Uganda's 1.1 Trillion Shilling Supplementary Budget Raises Eyebrows

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Uganda's 1.1 Trillion Shilling Supplementary Budget Raises Eyebrows
Ramathan Ggoobi

The Ugandan government's latest supplementary budget request of 1.1 trillion shillings (approximately $318 million) has sparked controversy among Members of Parliament (MPs) who question both the timing and the allocation of funds. With just one month remaining in the current financial year, the legitimacy of these additional spending requests is under scrutiny.

A Breakdown of the Budget:

The largest chunk of the proposed supplementary budget goes to the State House with a classified recurrent expenditure of 18.6 billion shillings. Other notable allocations include:

  • Office of the Prime Minister (External Financing for Development Response of Displaced Persons): 9.7 billion shillings
  • Ministry of Finance, Planning and Economic Development: 37.3 billion shillings
  • Ministry of Agriculture: 9 billion shillings
  • Regional referral hospitals (Hoima, Jinja): 115 billion shillings (combined)

However, specific allocations have drawn particular criticism:

  • DEI Pharmaceuticals bailout: 57.8 billion shillings
  • Compensation of ranchers (Ministry of Lands and Housing): 6.6 billion shillings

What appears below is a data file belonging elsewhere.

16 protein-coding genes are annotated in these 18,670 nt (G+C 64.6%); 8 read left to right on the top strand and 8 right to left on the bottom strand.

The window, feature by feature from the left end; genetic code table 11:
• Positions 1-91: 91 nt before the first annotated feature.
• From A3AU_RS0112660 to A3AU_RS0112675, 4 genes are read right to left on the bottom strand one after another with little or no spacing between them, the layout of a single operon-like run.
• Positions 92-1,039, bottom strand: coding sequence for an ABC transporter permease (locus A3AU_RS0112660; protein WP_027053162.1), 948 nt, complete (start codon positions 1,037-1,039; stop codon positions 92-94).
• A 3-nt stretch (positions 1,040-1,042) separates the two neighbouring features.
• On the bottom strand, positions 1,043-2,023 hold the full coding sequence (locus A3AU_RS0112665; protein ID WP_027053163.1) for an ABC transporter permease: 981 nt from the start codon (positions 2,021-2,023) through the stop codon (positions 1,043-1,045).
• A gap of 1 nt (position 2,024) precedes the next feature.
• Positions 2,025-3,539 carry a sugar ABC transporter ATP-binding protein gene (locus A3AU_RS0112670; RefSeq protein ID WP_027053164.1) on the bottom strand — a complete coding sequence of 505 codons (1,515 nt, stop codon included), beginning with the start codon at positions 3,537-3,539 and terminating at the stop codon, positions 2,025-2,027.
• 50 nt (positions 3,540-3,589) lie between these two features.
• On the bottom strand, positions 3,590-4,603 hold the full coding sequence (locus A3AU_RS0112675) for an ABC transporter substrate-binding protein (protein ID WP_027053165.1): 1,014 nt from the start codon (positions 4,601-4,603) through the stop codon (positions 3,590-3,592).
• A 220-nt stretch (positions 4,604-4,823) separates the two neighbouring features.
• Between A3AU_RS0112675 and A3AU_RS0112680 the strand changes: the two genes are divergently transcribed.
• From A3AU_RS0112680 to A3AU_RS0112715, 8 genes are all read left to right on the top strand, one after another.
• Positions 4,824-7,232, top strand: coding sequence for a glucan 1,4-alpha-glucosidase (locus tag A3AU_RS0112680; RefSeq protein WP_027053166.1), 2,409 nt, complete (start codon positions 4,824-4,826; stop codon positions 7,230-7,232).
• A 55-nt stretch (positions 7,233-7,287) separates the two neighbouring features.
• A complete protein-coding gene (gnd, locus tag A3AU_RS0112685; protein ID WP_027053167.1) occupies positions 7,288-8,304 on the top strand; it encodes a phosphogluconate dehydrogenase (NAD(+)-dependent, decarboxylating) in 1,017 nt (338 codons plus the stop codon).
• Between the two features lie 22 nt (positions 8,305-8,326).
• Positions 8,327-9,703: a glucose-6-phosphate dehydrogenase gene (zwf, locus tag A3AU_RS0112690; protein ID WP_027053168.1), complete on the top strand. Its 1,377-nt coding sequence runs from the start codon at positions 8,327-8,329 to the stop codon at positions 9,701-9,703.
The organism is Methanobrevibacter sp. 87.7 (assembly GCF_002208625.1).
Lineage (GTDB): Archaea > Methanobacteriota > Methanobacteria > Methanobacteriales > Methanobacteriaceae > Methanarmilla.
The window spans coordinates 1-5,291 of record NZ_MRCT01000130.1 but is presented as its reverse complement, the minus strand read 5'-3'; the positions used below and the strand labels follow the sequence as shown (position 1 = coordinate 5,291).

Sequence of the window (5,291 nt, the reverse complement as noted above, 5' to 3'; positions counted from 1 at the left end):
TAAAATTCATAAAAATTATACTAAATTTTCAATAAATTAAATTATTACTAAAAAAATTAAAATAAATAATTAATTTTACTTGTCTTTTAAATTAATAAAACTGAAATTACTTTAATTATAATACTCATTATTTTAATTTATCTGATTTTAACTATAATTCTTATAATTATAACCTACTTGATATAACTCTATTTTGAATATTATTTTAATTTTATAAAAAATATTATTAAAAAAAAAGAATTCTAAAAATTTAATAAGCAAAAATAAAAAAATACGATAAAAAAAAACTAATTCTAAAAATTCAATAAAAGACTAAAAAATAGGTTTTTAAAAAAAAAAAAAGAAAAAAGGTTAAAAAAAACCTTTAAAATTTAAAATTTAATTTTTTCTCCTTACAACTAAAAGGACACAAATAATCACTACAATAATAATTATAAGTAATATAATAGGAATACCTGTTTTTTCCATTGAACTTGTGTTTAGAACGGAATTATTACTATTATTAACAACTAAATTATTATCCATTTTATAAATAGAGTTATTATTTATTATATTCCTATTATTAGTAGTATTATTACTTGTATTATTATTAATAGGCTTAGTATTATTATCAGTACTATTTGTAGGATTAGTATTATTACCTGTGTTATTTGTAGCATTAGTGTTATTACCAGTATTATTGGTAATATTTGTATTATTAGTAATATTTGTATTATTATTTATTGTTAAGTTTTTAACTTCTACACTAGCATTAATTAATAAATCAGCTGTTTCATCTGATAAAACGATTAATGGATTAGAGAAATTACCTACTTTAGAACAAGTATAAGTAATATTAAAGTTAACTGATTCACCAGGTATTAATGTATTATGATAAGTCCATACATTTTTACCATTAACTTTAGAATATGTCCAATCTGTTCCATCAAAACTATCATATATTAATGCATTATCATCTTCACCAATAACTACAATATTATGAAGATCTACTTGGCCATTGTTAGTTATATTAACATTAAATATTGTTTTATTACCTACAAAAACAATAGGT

• Uganda Martyrs Day celebration: 3 billion shillings

Opposition MPs like Shadow Finance Minister Ibrahim Ssemujju Nganda argue that the government prioritizes projects with questionable returns on investment. He accuses them of "sneaking" previously rejected projects into supplementary budgets, and suggests potential political pressure might influence parliamentary approvals.

Key Questions:

  • Are these expenditures truly "unforeseen emergencies" justifying a supplementary request this close to the end of the fiscal year?
  • Could these funds have been better managed within existing budgets?
  • Do the allocations represent sound financial priorities for the nation?

The Debate:

The approval of this supplementary budget will likely be a contentious issue in Parliament. The government will need to justify the timing and purpose of these additional expenses to quell concerns about potential mismanagement and wasteful spending.

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